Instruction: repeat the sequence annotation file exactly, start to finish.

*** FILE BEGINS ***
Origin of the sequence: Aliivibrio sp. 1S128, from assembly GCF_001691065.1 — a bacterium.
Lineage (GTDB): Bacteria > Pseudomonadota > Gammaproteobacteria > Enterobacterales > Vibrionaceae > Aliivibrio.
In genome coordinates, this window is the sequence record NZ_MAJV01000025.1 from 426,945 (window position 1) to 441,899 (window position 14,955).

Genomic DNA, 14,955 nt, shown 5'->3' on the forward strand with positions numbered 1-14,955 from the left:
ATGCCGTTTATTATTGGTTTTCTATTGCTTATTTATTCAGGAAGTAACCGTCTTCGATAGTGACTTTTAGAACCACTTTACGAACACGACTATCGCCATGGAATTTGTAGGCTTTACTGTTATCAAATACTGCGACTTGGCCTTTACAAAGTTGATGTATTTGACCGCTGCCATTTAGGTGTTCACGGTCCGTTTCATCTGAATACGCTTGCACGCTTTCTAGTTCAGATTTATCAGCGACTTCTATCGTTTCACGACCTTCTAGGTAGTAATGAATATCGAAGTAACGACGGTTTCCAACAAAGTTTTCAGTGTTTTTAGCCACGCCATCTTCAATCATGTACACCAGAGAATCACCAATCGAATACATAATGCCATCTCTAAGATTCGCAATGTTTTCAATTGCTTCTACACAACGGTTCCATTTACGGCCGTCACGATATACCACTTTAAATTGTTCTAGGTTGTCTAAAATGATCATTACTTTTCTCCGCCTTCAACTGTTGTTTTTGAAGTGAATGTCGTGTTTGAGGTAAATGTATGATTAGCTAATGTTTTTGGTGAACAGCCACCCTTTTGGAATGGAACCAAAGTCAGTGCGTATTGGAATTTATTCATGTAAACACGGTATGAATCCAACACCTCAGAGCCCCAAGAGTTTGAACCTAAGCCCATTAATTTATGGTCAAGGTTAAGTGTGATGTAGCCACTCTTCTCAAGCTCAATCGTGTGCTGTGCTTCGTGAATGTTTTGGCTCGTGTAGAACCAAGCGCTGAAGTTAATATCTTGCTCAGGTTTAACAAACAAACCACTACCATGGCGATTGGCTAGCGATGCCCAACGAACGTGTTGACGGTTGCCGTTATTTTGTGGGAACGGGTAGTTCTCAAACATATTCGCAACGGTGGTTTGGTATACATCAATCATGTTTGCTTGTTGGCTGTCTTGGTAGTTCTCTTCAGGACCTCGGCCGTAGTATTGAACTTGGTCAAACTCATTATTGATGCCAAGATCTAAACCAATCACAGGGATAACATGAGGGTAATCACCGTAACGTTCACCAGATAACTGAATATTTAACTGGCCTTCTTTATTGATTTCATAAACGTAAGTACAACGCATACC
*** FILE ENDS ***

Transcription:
Origin of the sequence: Aliivibrio sp. 1S128, from assembly GCF_001691065.1 — a bacterium.
Lineage (GTDB): Bacteria > Pseudomonadota > Gammaproteobacteria > Enterobacterales > Vibrionaceae > Aliivibrio.
In genome coordinates, this window is the sequence record NZ_MAJV01000025.1 from 426,945 (window position 1) to 441,899 (window position 14,955).

Genomic DNA, 14,955 nt, shown 5'->3' on the forward strand with positions numbered 1-14,955 from the left:
ATGCCGTTTATTATTGGTTTTCTATTGCTTATTTATTCAGGAAGTAACCGTCTTCGATAGTGACTTTTAGAACCACTTTACGAACACGACTATCGCCATGGAATTTGTAGGCTTTACTGTTATCAAATACTGCGACTTGGCCTTTACAAAGTTGATGTATTTGACCGCTGCCATTTAGGTGTTCACGGTCCGTTTCATCTGAATACGCTTGCACGCTTTCTAGTTCAGATTTATCAGCGACTTCTATCGTTTCACGACCTTCTAGGTAGTAATGAATATCGAAGTAACGACGGTTTCCAACAAAGTTTTCAGTGTTTTTAGCCACGCCATCTTCAATCATGTACACCAGAGAATCACCAATCGAATACATAATGCCATCTCTAAGATTCGCAATGTTTTCAATTGCTTCTACACAACGGTTCCATTTACGGCCGTCACGATATACCACTTTAAATTGTTCTAGGTTGTCTAAAATGATCATTACTTTTCTCCGCCTTCAACTGTTGTTTTTGAAGTGAATGTCGTGTTTGAGGTAAATGTATGATTAGCTAATGTTTTTGGTGAACAGCCACCCTTTTGGAATGGAACCAAAGTCAGTGCGTATTGGAATTTATTCATGTAAACACGGTATGAATCCAACACCTCAGAGCCCCAAGAGTTTGAACCTAAGCCCATTAATTTATGGTCAAGGTTAAGTGTGATGTAGCCACTCTTCTCAAGCTCAATCGTGTGCTGTGCTTCGTGAATGTTTTGGCTCGTGTAGAACCAAGCGCTGAAGTTAATATCTTGCTCAGGTTTAACAAACAAACCACTACCATGGCGATTGGCTAGCGATGCCCAACGAACGTGTTGACGGTTGCCGTTATTTTGTGGGAACGGGTAGTTCTCAAACATATTCGCAACGGTGGTTTGGTATACATCAATCATGTTTGCTTGTTGGCTGTCTTGGTAGTTCTCTTCAGGACCTCGGCCGTAGTATTGAACTTGGTCAAACTCATTATTGATGCCAAGATCTAAACCAATCACAGGGATAACATGAGGGTAATCACCGTAACGTTCACCAGATAACTGAATATTTAACTGGCCTTCTTTATTGATTTCATAAACGTAAGTACAACGCATACC